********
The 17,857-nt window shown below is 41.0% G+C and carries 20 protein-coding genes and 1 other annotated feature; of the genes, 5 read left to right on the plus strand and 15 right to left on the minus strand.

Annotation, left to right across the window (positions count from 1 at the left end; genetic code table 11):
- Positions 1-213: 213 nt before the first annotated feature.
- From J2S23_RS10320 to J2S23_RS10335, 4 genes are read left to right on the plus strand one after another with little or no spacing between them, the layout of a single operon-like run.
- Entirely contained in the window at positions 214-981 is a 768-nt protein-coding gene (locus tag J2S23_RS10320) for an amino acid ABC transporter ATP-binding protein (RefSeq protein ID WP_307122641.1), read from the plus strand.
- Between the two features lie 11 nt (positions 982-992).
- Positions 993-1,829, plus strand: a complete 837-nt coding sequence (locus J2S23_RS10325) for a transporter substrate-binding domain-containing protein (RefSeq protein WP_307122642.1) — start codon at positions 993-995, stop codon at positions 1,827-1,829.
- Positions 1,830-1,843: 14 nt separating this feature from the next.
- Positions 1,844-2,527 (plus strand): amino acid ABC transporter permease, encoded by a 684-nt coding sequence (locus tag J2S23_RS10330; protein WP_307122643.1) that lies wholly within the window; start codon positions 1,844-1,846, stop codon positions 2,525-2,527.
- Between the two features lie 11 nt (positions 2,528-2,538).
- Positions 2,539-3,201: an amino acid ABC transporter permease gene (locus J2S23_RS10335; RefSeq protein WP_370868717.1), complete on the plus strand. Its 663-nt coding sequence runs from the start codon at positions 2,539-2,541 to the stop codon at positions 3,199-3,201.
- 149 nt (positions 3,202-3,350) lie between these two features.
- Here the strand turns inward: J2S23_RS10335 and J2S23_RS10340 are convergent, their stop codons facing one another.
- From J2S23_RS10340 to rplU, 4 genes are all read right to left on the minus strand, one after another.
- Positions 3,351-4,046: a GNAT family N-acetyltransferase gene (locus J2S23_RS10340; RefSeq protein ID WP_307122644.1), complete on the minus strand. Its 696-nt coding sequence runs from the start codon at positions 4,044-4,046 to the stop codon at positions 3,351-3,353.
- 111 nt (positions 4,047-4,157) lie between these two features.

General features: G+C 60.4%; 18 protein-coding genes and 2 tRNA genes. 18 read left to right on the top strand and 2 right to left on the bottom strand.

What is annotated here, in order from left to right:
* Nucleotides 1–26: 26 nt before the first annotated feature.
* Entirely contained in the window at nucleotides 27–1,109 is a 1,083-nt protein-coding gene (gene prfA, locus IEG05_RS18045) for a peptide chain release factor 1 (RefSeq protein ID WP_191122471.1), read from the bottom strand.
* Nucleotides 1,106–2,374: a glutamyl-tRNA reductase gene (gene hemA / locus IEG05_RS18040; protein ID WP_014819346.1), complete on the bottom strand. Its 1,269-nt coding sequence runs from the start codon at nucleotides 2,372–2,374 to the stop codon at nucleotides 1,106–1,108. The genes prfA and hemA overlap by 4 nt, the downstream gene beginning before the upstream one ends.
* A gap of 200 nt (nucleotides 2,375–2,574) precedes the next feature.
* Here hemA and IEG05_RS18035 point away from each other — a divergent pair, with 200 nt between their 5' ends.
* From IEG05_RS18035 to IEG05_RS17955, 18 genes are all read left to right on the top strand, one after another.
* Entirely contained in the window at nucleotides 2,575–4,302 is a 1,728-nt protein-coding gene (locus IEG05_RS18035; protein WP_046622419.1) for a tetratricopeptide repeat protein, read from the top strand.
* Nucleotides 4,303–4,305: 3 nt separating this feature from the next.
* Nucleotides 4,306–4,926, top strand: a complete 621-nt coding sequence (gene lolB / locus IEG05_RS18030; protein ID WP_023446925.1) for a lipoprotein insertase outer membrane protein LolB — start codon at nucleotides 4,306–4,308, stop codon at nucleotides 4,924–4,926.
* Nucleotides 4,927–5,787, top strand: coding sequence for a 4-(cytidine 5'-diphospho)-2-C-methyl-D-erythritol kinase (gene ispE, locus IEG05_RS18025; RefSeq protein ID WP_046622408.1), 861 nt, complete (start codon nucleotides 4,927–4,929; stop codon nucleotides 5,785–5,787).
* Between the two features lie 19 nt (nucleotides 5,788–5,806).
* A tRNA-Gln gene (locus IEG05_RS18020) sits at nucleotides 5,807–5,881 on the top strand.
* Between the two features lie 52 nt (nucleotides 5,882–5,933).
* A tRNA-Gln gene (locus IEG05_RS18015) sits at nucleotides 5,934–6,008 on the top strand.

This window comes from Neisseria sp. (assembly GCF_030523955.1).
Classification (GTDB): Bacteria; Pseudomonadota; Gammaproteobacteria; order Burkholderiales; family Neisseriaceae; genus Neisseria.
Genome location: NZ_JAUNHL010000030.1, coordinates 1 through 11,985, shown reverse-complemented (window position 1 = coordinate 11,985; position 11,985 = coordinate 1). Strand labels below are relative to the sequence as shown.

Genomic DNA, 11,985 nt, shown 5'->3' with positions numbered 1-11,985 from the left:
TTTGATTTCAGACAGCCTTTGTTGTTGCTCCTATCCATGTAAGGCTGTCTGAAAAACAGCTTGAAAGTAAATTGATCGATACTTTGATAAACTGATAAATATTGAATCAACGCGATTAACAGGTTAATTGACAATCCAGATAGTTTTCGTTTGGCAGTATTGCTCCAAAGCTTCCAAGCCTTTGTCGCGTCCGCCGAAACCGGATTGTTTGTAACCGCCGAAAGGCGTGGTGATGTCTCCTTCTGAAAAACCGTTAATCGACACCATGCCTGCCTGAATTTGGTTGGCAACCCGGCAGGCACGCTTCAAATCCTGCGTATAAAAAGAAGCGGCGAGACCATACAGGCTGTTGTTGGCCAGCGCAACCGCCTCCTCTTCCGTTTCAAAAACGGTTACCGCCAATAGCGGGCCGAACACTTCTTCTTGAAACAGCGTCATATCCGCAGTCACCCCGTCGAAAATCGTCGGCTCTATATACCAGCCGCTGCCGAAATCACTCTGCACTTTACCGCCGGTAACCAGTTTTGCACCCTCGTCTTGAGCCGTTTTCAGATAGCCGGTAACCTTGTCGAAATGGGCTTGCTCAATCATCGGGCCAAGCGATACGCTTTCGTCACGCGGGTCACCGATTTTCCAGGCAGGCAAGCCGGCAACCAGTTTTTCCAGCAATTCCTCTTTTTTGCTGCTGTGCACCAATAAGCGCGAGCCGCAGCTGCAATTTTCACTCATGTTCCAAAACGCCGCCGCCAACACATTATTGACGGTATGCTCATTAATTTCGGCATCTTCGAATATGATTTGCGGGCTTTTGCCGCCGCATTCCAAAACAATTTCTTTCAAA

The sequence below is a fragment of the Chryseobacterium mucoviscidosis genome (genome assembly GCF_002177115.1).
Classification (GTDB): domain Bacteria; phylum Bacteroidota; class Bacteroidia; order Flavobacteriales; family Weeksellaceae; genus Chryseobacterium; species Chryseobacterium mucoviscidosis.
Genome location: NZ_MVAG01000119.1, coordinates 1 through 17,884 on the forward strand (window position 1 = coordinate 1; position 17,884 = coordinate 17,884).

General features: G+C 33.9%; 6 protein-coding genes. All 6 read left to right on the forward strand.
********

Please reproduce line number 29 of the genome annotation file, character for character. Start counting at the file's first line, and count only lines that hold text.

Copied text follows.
* Between the two features lie 19 nt (nucleotides 5,788–5,806).